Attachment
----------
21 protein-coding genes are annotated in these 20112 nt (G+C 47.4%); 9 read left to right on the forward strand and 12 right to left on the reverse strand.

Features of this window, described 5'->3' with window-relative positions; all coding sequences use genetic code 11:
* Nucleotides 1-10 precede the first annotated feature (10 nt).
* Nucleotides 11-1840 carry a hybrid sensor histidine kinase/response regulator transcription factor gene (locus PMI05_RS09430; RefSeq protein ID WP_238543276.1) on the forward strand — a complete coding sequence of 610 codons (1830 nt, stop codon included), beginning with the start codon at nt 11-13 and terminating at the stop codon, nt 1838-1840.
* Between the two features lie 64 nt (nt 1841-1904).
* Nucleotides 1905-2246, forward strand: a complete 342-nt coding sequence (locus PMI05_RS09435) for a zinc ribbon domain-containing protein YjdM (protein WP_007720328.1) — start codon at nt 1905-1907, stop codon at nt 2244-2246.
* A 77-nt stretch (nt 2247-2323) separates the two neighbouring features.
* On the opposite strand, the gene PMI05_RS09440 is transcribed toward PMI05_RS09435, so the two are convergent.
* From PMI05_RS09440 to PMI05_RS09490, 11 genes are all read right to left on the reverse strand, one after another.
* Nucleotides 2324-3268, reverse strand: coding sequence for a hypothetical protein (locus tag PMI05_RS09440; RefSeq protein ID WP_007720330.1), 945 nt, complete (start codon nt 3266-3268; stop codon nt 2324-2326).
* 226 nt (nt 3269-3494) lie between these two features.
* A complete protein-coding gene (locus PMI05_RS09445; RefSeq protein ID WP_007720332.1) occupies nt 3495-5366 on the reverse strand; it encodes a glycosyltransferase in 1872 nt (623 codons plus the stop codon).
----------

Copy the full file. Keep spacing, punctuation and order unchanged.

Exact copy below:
21 protein-coding genes are annotated in these 20112 nt (G+C 47.4%); 9 read left to right on the forward strand and 12 right to left on the reverse strand.

Features of this window, described 5'->3' with window-relative positions; all coding sequences use genetic code 11:
* Nucleotides 1-10 precede the first annotated feature (10 nt).
* Nucleotides 11-1840 carry a hybrid sensor histidine kinase/response regulator transcription factor gene (locus PMI05_RS09430; RefSeq protein ID WP_238543276.1) on the forward strand — a complete coding sequence of 610 codons (1830 nt, stop codon included), beginning with the start codon at nt 11-13 and terminating at the stop codon, nt 1838-1840.
* Between the two features lie 64 nt (nt 1841-1904).
* Nucleotides 1905-2246, forward strand: a complete 342-nt coding sequence (locus PMI05_RS09435) for a zinc ribbon domain-containing protein YjdM (protein WP_007720328.1) — start codon at nt 1905-1907, stop codon at nt 2244-2246.
* A 77-nt stretch (nt 2247-2323) separates the two neighbouring features.
* On the opposite strand, the gene PMI05_RS09440 is transcribed toward PMI05_RS09435, so the two are convergent.
* From PMI05_RS09440 to PMI05_RS09490, 11 genes are all read right to left on the reverse strand, one after another.
* Nucleotides 2324-3268, reverse strand: coding sequence for a hypothetical protein (locus tag PMI05_RS09440; RefSeq protein ID WP_007720330.1), 945 nt, complete (start codon nt 3266-3268; stop codon nt 2324-2326).
* 226 nt (nt 3269-3494) lie between these two features.
* A complete protein-coding gene (locus PMI05_RS09445; RefSeq protein ID WP_007720332.1) occupies nt 3495-5366 on the reverse strand; it encodes a glycosyltransferase in 1872 nt (623 codons plus the stop codon).